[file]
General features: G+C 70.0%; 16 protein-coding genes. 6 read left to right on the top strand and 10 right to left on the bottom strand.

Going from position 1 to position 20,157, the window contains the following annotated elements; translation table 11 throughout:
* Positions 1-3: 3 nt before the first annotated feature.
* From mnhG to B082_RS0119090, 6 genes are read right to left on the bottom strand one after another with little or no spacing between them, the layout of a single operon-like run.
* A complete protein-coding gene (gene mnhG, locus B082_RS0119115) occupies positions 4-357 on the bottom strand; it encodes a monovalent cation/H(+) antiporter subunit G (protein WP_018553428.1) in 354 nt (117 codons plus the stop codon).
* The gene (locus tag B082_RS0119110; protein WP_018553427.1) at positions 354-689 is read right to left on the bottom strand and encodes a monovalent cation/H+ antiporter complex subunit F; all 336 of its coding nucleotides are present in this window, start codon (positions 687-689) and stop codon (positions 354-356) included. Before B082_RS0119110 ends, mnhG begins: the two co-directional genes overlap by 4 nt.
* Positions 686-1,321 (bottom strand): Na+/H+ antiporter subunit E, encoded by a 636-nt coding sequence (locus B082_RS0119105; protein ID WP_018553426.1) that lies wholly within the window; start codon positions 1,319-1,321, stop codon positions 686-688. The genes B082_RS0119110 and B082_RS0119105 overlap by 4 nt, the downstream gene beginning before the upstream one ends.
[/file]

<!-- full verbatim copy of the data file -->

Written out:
General features: G+C 70.0%; 16 protein-coding genes. 6 read left to right on the top strand and 10 right to left on the bottom strand.

Going from position 1 to position 20,157, the window contains the following annotated elements; translation table 11 throughout:
* Positions 1-3: 3 nt before the first annotated feature.
* From mnhG to B082_RS0119090, 6 genes are read right to left on the bottom strand one after another with little or no spacing between them, the layout of a single operon-like run.
* A complete protein-coding gene (gene mnhG, locus B082_RS0119115) occupies positions 4-357 on the bottom strand; it encodes a monovalent cation/H(+) antiporter subunit G (protein WP_018553428.1) in 354 nt (117 codons plus the stop codon).
* The gene (locus tag B082_RS0119110; protein WP_018553427.1) at positions 354-689 is read right to left on the bottom strand and encodes a monovalent cation/H+ antiporter complex subunit F; all 336 of its coding nucleotides are present in this window, start codon (positions 687-689) and stop codon (positions 354-356) included. Before B082_RS0119110 ends, mnhG begins: the two co-directional genes overlap by 4 nt.
* Positions 686-1,321 (bottom strand): Na+/H+ antiporter subunit E, encoded by a 636-nt coding sequence (locus B082_RS0119105; protein ID WP_018553426.1) that lies wholly within the window; start codon positions 1,319-1,321, stop codon positions 686-688. The genes B082_RS0119110 and B082_RS0119105 overlap by 4 nt, the downstream gene beginning before the upstream one ends.